Everyone uses a different set of applications and or programs. Therefore there are many options. Did I cover my? I think so. At this point, it is difficult to say what might or will work for the general populace. What may work for me may not work for you or vice versa. This article is meant to present you with some options and suggestions that may work for you. On this subject, I have my own opinion and rule of thumb that I have been following since the days of Windows 3X. One set of applications may require more of less swap file to function optimally. Oh, oh here he goes. Frankly Frank is going to put his foot in his mouth yet. Well, could be. The key, in my opinion is to try and find the smallest swap file to allow the system to function optimally. Yep, he said it.
What is the rule of thumb? Ah hem; on a system with 32MB of RAM, one might want to set the minimum swap file to 80MB. On a system with 64MB set it to 128MB and so on.
What is the rule of thumb?
If you have 8MB (shiver and/or cringe) to 32MB of RAM, use a multiplier of 2.5, if your memory is between 32MB and 64MB use a multiplier of 2. If you have 64MB or more, use 1. What does this mean? If your system has 8MB to 32MB, you would take that figure and multiply it by 2.5. 32MB of RAM multiplied by 2.5 = 80. This means that I would set my swap file to a minimum of 80MB and a maximum of 80. As you can see, this is a base or a starting point. It can be adjusted up or down as needed. I have 128MB of RAM. Norton System Works indicated that I needed to increase my value to 255MB. Do I have a bunch running in the background? Not that I know of. I have suspended in one-way shape or form what I didn't need or want running in the background as a TSR.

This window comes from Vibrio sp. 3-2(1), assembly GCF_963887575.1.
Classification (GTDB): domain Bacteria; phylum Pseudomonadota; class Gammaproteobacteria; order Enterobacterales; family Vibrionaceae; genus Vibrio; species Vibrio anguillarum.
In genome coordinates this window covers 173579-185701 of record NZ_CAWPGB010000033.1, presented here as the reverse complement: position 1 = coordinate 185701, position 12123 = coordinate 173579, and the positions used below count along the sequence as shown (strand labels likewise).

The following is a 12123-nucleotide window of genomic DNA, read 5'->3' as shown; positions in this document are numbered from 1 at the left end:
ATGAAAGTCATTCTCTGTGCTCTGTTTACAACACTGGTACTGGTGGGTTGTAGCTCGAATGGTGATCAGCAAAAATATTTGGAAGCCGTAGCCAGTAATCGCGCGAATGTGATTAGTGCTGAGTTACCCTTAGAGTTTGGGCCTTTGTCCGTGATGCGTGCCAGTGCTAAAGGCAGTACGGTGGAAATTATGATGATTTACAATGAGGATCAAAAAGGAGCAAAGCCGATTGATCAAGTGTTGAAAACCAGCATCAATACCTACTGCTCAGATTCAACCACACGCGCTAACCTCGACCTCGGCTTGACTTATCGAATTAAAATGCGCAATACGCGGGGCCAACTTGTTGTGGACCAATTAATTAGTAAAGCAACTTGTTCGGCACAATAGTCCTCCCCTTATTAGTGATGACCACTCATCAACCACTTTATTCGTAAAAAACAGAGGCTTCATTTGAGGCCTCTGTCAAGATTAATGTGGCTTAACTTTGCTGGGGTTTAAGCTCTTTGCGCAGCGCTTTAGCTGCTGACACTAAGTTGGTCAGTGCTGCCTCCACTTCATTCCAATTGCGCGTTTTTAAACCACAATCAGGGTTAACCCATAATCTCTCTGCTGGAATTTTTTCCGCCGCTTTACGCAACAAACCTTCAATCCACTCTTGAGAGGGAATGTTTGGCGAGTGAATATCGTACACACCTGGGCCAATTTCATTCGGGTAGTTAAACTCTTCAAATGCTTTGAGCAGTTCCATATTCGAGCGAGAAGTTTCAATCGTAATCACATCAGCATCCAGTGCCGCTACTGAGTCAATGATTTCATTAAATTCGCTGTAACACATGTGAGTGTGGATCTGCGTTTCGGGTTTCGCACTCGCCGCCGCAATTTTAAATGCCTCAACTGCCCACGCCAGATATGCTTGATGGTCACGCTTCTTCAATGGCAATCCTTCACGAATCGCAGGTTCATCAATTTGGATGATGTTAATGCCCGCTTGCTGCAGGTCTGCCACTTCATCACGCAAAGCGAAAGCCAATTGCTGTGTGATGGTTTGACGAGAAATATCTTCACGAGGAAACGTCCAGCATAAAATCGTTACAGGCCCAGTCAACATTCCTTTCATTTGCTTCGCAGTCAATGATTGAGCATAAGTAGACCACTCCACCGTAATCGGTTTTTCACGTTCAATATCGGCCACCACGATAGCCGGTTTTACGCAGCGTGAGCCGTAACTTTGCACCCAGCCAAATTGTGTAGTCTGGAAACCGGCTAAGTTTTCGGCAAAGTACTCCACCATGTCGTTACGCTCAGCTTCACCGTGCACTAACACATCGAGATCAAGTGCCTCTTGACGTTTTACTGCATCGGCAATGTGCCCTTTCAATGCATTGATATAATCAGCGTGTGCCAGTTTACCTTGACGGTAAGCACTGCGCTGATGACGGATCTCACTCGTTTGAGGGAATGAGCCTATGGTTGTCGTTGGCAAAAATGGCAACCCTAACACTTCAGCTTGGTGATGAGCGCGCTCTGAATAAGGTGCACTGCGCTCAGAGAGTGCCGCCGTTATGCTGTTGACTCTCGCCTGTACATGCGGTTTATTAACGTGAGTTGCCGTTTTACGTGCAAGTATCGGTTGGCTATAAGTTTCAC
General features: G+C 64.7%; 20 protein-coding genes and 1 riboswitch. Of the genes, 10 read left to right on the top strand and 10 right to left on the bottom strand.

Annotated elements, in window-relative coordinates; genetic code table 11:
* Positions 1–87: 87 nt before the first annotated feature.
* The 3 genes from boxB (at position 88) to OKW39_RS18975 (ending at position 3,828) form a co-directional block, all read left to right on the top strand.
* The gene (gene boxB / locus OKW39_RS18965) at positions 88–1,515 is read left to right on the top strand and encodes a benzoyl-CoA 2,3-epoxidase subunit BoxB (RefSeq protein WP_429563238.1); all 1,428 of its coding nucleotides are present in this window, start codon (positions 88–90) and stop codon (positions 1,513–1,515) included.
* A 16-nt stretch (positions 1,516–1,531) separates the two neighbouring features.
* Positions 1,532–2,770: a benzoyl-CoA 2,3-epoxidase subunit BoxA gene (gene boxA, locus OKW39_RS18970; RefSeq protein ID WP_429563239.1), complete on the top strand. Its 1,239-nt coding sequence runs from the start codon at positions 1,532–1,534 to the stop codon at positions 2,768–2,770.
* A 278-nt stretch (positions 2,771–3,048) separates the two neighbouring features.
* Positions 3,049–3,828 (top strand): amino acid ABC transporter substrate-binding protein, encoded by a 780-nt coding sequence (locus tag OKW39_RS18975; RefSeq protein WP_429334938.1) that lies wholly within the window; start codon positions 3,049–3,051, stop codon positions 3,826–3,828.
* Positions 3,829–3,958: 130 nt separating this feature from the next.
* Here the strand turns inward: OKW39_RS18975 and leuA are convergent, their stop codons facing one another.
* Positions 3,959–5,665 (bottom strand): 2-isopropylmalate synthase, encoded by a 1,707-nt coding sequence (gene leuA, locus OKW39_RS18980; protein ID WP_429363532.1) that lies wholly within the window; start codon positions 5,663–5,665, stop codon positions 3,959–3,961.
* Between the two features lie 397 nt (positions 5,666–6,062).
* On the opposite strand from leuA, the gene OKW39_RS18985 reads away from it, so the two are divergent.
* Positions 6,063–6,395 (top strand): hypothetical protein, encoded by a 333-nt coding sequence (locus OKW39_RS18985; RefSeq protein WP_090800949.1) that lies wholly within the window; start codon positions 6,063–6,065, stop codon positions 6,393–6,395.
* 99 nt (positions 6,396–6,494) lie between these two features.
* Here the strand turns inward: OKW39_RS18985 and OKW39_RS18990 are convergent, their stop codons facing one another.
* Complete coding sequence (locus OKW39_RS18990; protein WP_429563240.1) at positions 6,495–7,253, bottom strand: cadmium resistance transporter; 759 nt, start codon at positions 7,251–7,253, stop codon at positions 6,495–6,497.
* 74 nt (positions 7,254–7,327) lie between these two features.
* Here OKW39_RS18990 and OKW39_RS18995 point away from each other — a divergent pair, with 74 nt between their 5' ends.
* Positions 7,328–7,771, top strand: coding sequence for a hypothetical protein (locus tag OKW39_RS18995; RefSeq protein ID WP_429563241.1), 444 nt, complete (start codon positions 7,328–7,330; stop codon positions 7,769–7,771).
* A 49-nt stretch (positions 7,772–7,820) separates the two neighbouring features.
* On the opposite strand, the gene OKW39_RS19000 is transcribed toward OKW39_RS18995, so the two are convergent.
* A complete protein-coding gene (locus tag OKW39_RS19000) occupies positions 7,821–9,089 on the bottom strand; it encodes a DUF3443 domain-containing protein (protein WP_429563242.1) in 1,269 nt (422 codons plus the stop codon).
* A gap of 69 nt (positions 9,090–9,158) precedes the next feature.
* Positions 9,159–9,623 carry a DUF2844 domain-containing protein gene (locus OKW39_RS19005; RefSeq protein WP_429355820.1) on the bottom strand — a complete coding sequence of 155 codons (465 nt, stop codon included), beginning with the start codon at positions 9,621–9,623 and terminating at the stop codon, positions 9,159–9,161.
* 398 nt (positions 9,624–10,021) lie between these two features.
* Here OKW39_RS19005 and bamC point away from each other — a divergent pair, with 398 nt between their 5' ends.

I have, 256MB of SDRAM. I set the minimum and maximum swap file to 255MB. I don't let Windows operate it. The only thing I have to remember is, when I want to rip my drive apart and want some a semblance of order, the first thing I will do is let Windows manage the swap file back on the original drive. I run two drives and my file is on my backup or "D" drive.
As stated in the paragraph above, setting the maximum is as dicey as setting the minimum. There are those in either camp that will go toe to toe with you on this subject. However, according to ZD Journals issue they stated that, the debate centers on the fragmentation issue. This side says you should not set the maximum so that as the need arises, Windows can size the file as needed. However, the other side or the debate team says that allowing Window to size the swap file means it will become fragmented and performance will decrease. This side recommends that setting the maximum to the same value as the minimum or just a little more. Doing this will lock Windows in to a fixed size for the file and if the need arises, it can't expand. Nor will it become fragmented as is the case when one allows Windows to do the job on it's own. The other side retorts by saying if you set the minimum at a decent level, you won't have to worry because the swap file is unlikely to grow beyond that value on a regular basis so growth and fragmentation is or will be rare.
From the days of Windows 3X, I have learned to set the swap file to a set size, place it at the front of the drive for easy access by Windows and the system run. Today, I use Norton System Works with Norton Utilities and the "Speed Disk" feature does a wonderful job of putting the swap file in the front and keeping it from getting fragmented.
I realize that this post is lengthy but I feel that all concerned should have the best explanation possible on the subject.